Why is soil preparation important?

I have recently pondered the question of whether people realise how important soil preparation is?

What raised this question is that I have been watching a new garden being established in the neighbourhood. And it made me realise that a lot of people don’t understand the need for good soil preparation before transplanting their plants.

Importance of soil preparation
The small amount of mulch!

The garden in question sits in full sun, and I have watched a number of rose bushes struggle and eventually die in the garden. So I was interested to see it cleared and weeded recently.

As part of the soil preparation, the soil was broken up and a fine layer of sugar cane mulch was added over the top. But this seemed to be only about a centimetre deep. I’m hoping that some fertiliser was added. No other organic matter seems to have been added to prepare the soil apart from the sugar cane mulch (see photo).

The garden was then planted with several tomatoes bushes. Chances are not great for the tomato plants to provide a bountiful crop!

The soil looks pretty dry and compacted. It will probably be lacking both oxygen and worms, not to mention water!

What you need to grow things successfully is healthy, friable (i.e. non-compacted) soil. Generally if your soil is healthy, your plants will be healthy too.

To get healthy soil, you need good soil preparation. This means plenty of organic matter in the soil. Organic matter is a nice way of saying you need dead and decaying plant materials, as these provide the necessary nutrients to the plants.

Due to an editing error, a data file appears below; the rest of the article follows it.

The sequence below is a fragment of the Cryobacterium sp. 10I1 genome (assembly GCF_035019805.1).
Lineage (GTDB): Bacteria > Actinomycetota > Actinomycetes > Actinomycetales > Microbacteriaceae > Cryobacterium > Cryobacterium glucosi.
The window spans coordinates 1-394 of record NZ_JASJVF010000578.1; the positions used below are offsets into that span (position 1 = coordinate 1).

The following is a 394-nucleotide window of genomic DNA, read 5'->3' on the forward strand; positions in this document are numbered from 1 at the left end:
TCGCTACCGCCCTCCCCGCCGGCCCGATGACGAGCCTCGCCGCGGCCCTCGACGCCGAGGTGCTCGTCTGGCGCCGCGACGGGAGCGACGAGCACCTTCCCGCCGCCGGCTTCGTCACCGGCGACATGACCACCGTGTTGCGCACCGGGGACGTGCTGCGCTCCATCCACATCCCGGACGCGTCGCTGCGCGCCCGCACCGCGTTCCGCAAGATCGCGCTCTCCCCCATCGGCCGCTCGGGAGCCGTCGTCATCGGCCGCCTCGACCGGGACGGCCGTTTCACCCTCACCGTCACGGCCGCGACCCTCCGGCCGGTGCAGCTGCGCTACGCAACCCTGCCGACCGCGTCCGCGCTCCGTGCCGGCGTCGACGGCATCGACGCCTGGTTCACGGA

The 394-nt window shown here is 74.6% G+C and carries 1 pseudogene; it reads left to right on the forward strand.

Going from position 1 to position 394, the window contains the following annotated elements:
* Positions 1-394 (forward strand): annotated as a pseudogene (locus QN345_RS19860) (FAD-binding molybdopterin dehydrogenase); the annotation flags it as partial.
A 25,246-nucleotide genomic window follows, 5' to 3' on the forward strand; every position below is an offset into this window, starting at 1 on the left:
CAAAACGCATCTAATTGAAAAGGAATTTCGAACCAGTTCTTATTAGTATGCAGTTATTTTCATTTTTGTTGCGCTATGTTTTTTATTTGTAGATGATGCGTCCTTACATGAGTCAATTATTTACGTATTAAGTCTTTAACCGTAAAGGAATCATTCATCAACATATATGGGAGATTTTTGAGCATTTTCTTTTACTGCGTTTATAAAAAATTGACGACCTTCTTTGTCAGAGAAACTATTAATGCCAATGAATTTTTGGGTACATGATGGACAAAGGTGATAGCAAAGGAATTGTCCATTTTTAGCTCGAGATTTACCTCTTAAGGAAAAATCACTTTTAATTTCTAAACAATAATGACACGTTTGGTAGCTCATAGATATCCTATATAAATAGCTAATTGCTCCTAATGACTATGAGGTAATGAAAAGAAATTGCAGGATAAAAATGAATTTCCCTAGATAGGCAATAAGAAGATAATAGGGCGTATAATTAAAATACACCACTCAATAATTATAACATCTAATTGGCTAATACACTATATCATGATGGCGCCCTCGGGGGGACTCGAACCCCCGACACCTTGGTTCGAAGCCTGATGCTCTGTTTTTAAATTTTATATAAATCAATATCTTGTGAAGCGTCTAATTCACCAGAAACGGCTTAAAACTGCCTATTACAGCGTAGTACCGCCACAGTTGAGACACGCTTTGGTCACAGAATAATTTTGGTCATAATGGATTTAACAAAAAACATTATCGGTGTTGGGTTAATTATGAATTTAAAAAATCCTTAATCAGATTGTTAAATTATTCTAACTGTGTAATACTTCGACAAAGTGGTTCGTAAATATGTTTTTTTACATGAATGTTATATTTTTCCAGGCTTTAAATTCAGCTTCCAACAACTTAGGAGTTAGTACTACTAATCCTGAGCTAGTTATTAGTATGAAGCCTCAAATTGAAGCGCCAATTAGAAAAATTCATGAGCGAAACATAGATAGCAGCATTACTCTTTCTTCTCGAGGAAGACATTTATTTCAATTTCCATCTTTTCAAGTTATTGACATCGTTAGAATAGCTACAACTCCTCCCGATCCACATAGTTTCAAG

The more organic matter you can add to your soil the better! Without organic material, your soil won’t have worms or

Importance of soil preparation
Planted tomato seedlings

beneficial bacteria and it will be depleted of vital nutrients. Organic matter also helps your soil retain water to help your plants grow.

You can add good organic matter to your soil by adding some home-made or commercial compost, mushroom compost or even manure to your soil. This needs to be topped with organic mulches like sugar cane mulch.

You can also put layers of lawn clippings directly on your garden. However, you need to be careful where you put these grass clippings as they can create quite a lot of heat as they decompose and break down. And they can cook any plants that they may be too near.

You may wonder why I haven’t passed this information on to the neighbour in question? However previous attempts at conversation have not been successful. (I tried to offer some advice for the poor roses, which could have thrived in that position with a little TLC). Aren’t you happy that I don’t live too close!

Happy gardening 🙂

from Rohanne, your Personal Garden Expert

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